yes Exactly! That's the reason I was rather equivocal about when and where, and spoke only to "when you run into a date that looks like.." To be sure, one has to be very careful, and cite sources and provide quotations.

+3 votes

The old Julian calendar began the new year on March 25.  So, for example, 24 March 1451 was followed the next day by 25 March 1452.  March was also considered the first month of the year. Old parish records commonly didn’t name the month but gave a month number.  So, for example, a parish record of a baptism dated 16day 2mo: 1515 was 16 April 1515.  It is very common to see conflicting dates off by 2 months as the result of people not understanding how the months were numbered.

The Gregorian calendar was introduced by Pope Gregory XIII in October 1582, and introduced two reforms:

  1. The first day of the new year was moved from March 25 to January 1.
  2. Ten days were dropped so that the Julian calendar day of Thursday, 4 October 1582 was followed by the first day of the Gregorian calendar, Friday, 15 October 1582.

This new calendar was primarily adopted by the catholic countries (France, Italy, Portugal, and Spain) in 1582, but not by the protestant countries, including the British Empire, until much later.  England and her colonies switched to the new calendar in 1752.

Within England and her colonies, however, there was still a partial shift to the Gregorian calendar, and dates were sometimes recorded as if the year started on March 25 (Old style) and sometimes as if the year had started on January 1 (New style).  Note this is NOT a shift to the Gregorian calendar as there was no 10 day shift in dates.  So it was very common for parish records to begin the practice of double dating for dates between January 1 and March 25.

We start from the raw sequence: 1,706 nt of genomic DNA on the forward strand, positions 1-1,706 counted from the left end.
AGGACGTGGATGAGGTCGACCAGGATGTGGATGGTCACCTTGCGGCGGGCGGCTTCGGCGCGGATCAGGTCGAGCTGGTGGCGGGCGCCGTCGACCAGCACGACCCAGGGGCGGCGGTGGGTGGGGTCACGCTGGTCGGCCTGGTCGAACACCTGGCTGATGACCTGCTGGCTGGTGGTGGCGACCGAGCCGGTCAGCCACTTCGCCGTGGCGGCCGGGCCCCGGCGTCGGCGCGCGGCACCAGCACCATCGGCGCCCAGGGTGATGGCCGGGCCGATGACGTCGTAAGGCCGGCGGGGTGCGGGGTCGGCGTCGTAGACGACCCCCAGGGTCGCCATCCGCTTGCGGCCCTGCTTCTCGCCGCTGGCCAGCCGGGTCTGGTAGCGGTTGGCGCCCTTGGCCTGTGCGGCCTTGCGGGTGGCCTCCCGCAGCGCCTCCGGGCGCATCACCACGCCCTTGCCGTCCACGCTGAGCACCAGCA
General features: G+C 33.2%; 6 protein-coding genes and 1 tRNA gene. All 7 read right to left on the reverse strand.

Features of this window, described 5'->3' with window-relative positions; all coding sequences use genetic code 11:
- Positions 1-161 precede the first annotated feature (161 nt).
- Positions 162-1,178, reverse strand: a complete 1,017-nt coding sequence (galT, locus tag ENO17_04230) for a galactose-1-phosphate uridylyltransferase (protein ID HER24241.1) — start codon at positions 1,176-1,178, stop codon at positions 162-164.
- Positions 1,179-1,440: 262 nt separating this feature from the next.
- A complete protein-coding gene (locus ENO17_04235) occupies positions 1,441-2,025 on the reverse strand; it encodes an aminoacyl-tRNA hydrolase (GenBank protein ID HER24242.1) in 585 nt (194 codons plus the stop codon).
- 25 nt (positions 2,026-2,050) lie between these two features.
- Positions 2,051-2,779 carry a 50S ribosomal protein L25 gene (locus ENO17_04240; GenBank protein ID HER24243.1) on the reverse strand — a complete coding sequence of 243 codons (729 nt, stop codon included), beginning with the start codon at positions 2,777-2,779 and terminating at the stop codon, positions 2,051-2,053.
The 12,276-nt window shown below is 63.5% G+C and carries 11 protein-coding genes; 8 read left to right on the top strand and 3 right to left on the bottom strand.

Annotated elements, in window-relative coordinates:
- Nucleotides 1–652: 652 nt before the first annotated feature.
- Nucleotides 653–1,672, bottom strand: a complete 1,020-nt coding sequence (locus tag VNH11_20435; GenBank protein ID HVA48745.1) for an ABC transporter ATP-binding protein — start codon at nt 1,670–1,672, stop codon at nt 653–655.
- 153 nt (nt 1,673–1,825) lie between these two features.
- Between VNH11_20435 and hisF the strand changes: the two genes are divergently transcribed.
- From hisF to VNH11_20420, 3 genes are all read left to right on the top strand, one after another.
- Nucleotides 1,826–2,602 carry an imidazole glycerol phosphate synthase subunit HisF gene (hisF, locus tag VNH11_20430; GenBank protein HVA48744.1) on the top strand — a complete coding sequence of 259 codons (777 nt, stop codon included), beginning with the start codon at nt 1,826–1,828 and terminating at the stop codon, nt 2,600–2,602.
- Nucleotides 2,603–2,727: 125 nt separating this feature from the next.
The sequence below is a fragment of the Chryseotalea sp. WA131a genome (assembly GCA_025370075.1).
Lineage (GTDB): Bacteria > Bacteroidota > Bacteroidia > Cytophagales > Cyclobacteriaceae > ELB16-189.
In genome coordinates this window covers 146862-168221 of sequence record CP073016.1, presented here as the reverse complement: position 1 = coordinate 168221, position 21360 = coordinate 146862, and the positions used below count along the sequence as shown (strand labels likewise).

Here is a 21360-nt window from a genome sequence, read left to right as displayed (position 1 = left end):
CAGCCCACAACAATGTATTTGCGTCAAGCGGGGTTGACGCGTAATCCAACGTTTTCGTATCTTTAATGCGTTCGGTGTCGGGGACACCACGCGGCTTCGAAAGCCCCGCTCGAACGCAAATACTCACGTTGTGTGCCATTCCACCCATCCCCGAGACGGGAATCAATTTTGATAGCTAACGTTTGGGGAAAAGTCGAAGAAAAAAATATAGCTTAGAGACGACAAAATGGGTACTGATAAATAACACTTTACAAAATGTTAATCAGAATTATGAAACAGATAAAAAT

It also became a standardization for historians (and genealogists) to record the date “New style” as if the year began on January 1 even for records which occurred long before the Gregorian calendar was introduced.  This was actually to avoid confusion, not create more. 

As a Data doctor I commonly run into situations where on one child was born say September 1689, and the next child was born say January 1690.  Obviously, this is impossible.  The answer and the correction though is that the second child was born January 1690/1 and we properly record the date as January 1691.  These sorts of confusions in the timeline would happen continuously throughout history if we did not standardize a year start date of January 1.

So in history or genealogy we use the following rules:

Rule 1: We use the day and month found on the document. This may seem like obvious common sense, however, shifting from one calendar to another can also cause a shift in the days - don't do it.

Rule 2: We assume the year started on January 1st. This does mean we often have to change the year found in a document.

Wikitree suggestion:  Anytime a date is written Old style in a document (e.g.1715), but is recorded New Style in a date field (e.g. 1716), it is smart to use the double date in the biography to make this clear (e.g. 1715/6).

by Joe Cochoit G2G6 Pilot (195k points)
0 votes

I starting to include the following text in the Research Notes section of profiles to ensure clarity on this topic:

The Julian calendar was in use in <insert location> during this period. Each year began on 25 March, in the spring. Dates between 1 January and 24 March in the Julian calendar are represented in the text portion of this profile with double dating notation, e.g., 11 February 1503/4. However, the same date recorded in an event date field in this profile is recorded as 11 February 1504. This ensures that date mathematics works correctly. For reference, this example date on the Gregorian calendar is 21 February 1504. Julian dates are not converted to Gregorian on this profile.

Feedback welcome.

by Jeff Gentry G2G6 (7.6k points)